¡Viva Cristo Rey! (Part 2)

Yesterday, we celebrated one of my favorite feast days, the Solemnity of our Lord Jesus Christ, King of the Universe. Why is it one of my favorite feast days, you may ask? Not just because “Crown Him with Many Crowns” is my jam (really, though, it’s a fantastic hymn). I love this day so much because it is a day to celebrate the powerful truth that Jesus is Lord and I am not.

Praise God for that gift. As the liturgical year wraps up this week, I declare that truth with a sigh of relief in my lungs and with praise and gratitude in my heart—Jesus Christ is King. King over all my problems, King over our hurting Church, King over every situation in this past year that has made no sense, King over all the violence in the world and the turmoil in my heart, King over the days where I feel like I can’t do it, King over every. single. thing.

We praise You, Lord Jesus.

Saint_Jose_Luis_Sanchez_del_Rio
St. José Sánchez del Río

He is sovereign over all. We get to choose to surrender our control and let Him be King, no matter what the cost. A great Saint did this at just 14 years old, St. José Sánchez del Río. He lived in Mexico during the Cristiada movement of the 1920s, when a bloody war was waged against Catholics. The Church was under total control of the state, and it became illegal for Catholics to practice their faith in public. Monasteries and convents were shut down, Church property was taken over, and priests were arrested and killed for saying Mass. The Cristeros rose up to fight for Christ their King, and St. José asked his parents to join their army. He said, “For Jesus Christ, I will do everything.” He was their youngest member and became their flag bearer. St. José was imprisoned after giving his horse to the General and not being able to escape in time. While in prison, he refused to renounce his faith and could be heard frequently saying, “Viva Cristo Rey! Viva La Virgen de Guadalupe!”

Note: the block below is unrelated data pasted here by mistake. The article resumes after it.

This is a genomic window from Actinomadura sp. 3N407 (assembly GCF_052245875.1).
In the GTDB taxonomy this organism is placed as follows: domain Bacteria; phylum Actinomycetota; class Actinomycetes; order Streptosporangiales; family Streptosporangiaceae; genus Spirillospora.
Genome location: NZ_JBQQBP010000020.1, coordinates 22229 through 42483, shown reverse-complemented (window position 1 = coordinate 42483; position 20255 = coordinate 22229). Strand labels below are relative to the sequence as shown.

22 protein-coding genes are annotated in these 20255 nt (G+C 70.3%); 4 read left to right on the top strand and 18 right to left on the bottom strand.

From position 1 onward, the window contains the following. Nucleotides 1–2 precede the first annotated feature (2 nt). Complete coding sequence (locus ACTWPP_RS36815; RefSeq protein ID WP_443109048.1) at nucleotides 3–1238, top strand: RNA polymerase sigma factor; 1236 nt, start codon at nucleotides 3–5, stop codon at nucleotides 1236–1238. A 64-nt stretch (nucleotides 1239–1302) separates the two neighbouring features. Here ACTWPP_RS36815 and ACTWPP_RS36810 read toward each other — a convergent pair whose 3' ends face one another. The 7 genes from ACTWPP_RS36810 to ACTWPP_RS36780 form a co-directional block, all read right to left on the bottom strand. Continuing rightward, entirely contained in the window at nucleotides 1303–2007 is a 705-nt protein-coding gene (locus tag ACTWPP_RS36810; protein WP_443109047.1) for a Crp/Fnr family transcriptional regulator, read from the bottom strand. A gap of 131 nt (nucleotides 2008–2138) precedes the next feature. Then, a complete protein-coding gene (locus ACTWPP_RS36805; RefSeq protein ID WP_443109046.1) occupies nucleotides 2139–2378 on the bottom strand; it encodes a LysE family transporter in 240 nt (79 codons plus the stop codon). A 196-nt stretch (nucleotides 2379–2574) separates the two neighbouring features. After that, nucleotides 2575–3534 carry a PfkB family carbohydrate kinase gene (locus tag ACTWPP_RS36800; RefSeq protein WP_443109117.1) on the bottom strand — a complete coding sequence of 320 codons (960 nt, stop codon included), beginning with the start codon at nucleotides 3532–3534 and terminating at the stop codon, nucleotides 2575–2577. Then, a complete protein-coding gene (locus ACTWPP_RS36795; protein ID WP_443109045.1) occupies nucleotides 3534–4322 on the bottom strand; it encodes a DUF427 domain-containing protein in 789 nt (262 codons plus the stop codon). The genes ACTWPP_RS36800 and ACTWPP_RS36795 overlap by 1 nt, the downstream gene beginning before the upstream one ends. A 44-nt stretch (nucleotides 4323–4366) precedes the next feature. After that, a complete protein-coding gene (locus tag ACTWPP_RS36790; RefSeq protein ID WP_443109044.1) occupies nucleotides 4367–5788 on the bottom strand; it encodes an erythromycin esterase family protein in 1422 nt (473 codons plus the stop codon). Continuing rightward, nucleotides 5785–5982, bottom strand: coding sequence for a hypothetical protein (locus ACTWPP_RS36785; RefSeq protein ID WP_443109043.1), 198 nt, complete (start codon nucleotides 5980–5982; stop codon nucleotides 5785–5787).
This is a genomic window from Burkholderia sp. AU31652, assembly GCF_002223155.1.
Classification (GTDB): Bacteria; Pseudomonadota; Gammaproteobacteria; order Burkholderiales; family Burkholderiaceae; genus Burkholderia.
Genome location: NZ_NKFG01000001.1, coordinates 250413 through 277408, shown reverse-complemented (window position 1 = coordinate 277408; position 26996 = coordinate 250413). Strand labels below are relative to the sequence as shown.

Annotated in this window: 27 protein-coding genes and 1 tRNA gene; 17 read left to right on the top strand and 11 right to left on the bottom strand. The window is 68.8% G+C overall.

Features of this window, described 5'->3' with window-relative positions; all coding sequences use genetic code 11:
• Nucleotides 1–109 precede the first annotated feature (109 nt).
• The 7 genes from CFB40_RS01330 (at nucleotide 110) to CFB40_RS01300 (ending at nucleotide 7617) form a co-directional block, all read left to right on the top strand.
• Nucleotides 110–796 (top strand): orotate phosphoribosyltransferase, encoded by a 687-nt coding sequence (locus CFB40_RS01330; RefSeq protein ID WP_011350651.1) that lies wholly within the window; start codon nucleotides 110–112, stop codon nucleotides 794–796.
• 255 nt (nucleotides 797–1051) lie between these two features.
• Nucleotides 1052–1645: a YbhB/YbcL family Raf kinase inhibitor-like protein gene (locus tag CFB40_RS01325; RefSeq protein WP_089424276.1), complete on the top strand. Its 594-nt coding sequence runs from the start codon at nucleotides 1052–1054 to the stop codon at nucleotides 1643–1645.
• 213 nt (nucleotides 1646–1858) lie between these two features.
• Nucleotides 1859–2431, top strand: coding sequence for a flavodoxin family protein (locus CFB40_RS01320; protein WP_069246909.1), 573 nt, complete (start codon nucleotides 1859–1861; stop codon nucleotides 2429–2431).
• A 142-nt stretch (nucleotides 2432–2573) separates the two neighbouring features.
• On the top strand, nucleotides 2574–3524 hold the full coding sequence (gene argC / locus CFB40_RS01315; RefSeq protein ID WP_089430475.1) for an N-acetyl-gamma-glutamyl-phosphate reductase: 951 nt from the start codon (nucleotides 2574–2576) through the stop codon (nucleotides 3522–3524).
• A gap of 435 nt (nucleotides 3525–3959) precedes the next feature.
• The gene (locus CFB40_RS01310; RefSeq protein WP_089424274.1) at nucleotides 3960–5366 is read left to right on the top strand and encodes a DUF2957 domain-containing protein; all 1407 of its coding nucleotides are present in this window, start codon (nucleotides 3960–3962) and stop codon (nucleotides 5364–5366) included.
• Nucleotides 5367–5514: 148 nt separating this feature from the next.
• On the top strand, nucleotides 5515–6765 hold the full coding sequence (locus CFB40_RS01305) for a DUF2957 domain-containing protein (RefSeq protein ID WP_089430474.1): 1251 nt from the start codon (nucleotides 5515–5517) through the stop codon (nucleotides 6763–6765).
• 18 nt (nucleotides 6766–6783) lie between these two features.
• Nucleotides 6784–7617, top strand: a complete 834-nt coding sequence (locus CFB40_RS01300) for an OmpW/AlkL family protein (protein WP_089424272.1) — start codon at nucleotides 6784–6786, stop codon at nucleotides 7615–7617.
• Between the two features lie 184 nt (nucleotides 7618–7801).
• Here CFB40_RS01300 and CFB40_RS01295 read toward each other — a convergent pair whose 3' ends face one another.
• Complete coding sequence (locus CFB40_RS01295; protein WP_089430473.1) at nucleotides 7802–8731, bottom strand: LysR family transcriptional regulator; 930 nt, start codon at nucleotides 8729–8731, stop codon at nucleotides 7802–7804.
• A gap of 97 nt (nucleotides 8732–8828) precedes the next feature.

St. José’s godfather was the mayor of his town, but he did not let him go. He told him if he just said, “Death to Christ the King,” he would let José go home to his family. But he refused, so he was ordered to be killed. The federalists cut off the soles of his feet with a knife and then made St. José walk ten blocks along a dusty, gravel road to his grave. The soldiers beat him and mocked him, and he just kept shouting, “Viva Cristo Rey!” They then stabbed him several times. They asked him what they should tell his father, and St. José replied, “That we will see each other in Heaven! Viva Cristo Rey! Viva La Virgen de Guadalupe!” With that, the soldiers shot him, and he died.

Jesus was St. José’s King, and he let Christ reign over every area of his life, even when it meant dying a death much like our Lord’s. Is Christ King over every part of your life, or is there anything else that reigns? The ultimate expression of our trust in God is when we have childlike dependency on our Savior and King. As the liturgical year comes to a close and we prepare for the coming of our Savior, where do you need Christ to be your King?

Viva Cristo Rey! Long live Christ the King!

P.S. A great movie on the life of St. José Sánchez del Río is For Greater Glory. Here’s a powerful clip!

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